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Gardening expert makes surprising reveal about growing produce after prime growing season: 'We've still got loads of days'

If you aren't anticipating frost before September, there is still a long list of veggies to plant.

Fall garden inspiration

Photo Credit: @gardenaryco / Instagram

Just because you had a busy start to your summer doesn't mean you've missed your chance to grow fresh produce or flowers. 

Nicole Johnsey Burke (@gardenaryco) is a garden consultant with her own book on gardening and an Instagram page with advice on all things plant-related. 

In a recent Instagram reel, she informed viewers that July is still a perfectly great time of year to plant many different vegetables and flowers. 

The scoop 

"If you've got at least 60 to 70 days before frost arrives, these are all the seeds you can plant directly in the garden," Burke explains in her clip.

The video was posted in July. So, if you aren't anticipating frost until after September, the list of available veggies to plant includes produce such as red lettuce, basil, cucumber, zucchini, and more. 

As a general rule for midsummer planting, you want the produce to be fast-growing and tolerant of heat. For planting flowers in July, some great options are small zinnias, cosmos, and small sunflowers. 

"We've still got loads of days to grow in the garden, so don't miss out!" Burke says.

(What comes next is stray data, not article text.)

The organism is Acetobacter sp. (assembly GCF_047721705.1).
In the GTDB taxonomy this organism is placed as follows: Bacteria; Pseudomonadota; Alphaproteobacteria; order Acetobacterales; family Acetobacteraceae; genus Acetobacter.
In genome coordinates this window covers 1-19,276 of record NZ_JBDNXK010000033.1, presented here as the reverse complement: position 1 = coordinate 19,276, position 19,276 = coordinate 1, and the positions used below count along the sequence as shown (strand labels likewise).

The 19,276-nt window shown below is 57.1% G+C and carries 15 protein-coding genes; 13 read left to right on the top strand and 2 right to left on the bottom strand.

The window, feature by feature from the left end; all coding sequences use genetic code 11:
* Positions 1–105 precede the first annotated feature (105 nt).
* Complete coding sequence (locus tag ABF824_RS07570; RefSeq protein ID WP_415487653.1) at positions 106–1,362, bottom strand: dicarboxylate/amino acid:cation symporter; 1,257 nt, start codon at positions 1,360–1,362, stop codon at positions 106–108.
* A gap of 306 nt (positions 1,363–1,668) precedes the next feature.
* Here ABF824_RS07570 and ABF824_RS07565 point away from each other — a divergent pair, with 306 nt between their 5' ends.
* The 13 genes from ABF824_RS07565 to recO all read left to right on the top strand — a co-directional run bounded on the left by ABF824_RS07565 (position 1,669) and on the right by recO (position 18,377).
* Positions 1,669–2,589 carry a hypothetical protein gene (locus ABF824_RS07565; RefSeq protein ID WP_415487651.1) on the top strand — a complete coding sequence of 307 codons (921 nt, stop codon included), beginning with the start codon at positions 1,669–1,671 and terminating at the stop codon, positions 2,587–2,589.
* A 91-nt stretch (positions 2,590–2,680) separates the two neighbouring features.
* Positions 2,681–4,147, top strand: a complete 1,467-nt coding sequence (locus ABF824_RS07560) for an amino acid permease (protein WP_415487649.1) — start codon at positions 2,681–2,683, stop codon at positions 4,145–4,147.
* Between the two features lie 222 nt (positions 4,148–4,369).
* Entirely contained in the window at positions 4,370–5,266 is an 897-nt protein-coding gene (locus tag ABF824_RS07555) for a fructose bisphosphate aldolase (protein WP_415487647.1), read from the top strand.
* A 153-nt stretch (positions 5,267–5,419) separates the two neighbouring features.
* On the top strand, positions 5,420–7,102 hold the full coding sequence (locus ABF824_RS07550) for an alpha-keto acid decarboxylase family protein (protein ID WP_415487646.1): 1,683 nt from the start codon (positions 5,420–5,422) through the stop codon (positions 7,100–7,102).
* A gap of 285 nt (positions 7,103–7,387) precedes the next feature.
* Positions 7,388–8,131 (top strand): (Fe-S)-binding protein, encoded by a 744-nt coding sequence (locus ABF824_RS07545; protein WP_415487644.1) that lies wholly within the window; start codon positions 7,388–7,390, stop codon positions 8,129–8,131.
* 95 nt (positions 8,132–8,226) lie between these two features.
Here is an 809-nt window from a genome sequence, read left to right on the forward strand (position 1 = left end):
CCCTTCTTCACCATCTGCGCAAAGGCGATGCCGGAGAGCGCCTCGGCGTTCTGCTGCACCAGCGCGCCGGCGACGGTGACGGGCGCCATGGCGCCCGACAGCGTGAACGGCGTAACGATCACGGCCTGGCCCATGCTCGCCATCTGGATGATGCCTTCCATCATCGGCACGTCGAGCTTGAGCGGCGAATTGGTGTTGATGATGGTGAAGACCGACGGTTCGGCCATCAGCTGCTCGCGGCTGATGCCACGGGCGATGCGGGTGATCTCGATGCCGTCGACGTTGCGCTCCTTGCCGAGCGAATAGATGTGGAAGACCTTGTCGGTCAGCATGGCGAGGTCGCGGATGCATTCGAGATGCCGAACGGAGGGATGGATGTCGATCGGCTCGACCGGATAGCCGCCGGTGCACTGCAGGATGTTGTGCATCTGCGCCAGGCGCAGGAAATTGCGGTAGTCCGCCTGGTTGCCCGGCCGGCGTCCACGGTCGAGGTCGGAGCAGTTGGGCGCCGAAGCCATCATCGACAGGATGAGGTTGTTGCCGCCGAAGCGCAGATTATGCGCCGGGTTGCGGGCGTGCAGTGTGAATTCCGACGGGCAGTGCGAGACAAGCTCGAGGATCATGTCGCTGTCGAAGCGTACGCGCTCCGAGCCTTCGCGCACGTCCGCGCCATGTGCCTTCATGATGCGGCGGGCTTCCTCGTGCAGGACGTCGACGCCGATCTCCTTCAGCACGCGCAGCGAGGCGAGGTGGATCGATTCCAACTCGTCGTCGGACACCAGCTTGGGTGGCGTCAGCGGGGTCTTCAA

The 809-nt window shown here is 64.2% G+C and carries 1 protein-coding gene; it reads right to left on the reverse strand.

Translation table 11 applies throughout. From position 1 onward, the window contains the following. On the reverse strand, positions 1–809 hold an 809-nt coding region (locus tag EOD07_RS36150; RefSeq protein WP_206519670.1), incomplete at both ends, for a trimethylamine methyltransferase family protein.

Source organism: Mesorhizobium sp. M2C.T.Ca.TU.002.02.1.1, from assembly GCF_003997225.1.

How it's helping 

Keeping a garden can be great for your health and your grocery budget. 

Harvesting your own vegetables can save money in the long run — it takes some investment to set up, but once you're down to primarily buying seeds to plant, your groceries will be much cheaper. This article can help you begin your garden on a budget, too. 

Plus, gardening has many health benefits — even if you're not growing food. 

The CDC states that gardening is good exercise — throughout the process, you'll work muscles in your legs, arms, and core. Plus, Healthline mentions that vitamin D, which comes from sunshine, is important to everyday bodily functions — though you should always use proper sun protection while you're outside. 

But gardening doesn't just result in health benefits for humans. Plants naturally take in harmful, planet-warming gases from the air, extending the benefits to our ozone layer, too. 

What everyone's saying 

Commenters on the post were relieved to hear that they hadn't lost their chance to garden for the season. 

One wrote, "The squirrels ate up everything and I was worried that I wouldn't be able to plant any more! This gives me hope!" 

Some commenters had taken the advice already and could attest to its accuracy. 

"I planted some zucchini seeds yesterday morning and I kid you not, they had sprouted by dinnertime!" another added.

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